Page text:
Starting in your early 20’s you should have a lipoprotein profile to check your cholesterol levels. Make sure to get those numbers and understand what they are telling you. Your doctor can help you decide about lifestyle changes or medication to bring your levels under control. Talk with your doctor about how often you should be checked.
Total cholesterol is a measure of the cholesterol in all of your lipoproteins, including the “bad” cholesterol in LDL and the “good” cholesterol in HDL. An LDL level below 100 mg/dL is considered “optimal” or ideal. As you can see in the accompanying table, there are four other categories of LDL levels. The higher your LDL number, the higher your risk of heart disease. Knowing your LDL number is especially important because it will determine the kind of treatment you may need.
Your HDL number tells a different story. The lower your HDL number, the higher your heart disease risk.
Your lipoprotein profile test will also measure levels of triglycerides, which are another fatty substance in the blood.
Read more about Lipoprotein Profile, LDL, HDL and Triglycerides in our last article “What are your numbers?”
Remember regardless of age or current state of health it is never too late to start protecting your heart. It is also never too soon and the sooner you act the better. Follow us on Facebook to see our latest post helping to keep you heart healthy. You can also explore all our articles that offer diet and exercise tips, recipes and information on procedures and heart disease.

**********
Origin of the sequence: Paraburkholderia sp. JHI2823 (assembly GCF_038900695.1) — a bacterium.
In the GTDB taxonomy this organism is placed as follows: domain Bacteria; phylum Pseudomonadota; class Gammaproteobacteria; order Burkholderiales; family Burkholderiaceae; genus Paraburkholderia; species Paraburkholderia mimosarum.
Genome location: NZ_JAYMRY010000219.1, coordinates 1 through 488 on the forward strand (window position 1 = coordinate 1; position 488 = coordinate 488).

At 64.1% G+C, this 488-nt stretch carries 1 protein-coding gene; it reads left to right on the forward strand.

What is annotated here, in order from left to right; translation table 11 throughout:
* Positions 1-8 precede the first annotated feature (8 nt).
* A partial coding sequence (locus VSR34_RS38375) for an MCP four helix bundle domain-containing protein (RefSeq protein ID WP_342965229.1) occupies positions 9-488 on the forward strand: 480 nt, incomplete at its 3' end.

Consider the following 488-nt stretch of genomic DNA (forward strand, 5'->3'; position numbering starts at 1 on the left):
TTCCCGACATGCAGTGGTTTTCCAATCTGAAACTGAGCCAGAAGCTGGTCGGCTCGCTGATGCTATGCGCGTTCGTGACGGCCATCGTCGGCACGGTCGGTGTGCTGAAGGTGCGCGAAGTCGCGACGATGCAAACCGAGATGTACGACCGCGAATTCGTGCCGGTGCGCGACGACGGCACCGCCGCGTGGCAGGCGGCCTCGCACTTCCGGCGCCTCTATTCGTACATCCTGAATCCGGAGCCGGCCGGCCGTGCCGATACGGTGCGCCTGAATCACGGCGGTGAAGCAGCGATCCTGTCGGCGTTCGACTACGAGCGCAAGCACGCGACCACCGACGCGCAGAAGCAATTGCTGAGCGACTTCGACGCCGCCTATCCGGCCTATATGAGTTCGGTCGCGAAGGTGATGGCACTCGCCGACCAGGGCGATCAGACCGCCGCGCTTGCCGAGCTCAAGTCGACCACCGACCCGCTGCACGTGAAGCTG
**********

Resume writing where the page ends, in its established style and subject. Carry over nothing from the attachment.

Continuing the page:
Dr. Bobish and her team focus on preventative care and are here to support you. Alpine Cardiology provides patients with education as well as compassionate care and treatment. We are committed to keeping you healthy and heart smart! Request an appointment at 989-448-7002
Guide to a Healthy Heart
We are committed to keeping Northern Michigan healthy and heart-smart!
Over the next several months we will be publishing a series of articles that will become A Guide to a Healthy Heart. By breaking these guidelines into chapters we are able to offer more in depth information on the topics. Watch our Facebook page or website for the latest article.
Alpine Cardiology’s goal is to give you a better understanding of how to live a healthy lifestyle and to take care of your heart. To take the mystery out of what the tests are and what they mean. To encourage you to talk to your healthcare provider about your risk factors and how to reduce your risk. The more you know and understand the more likely you are to be successful in reducing risk and having a healthier lifestyle.
Links to published chapters are below if you would like to explore the guide more.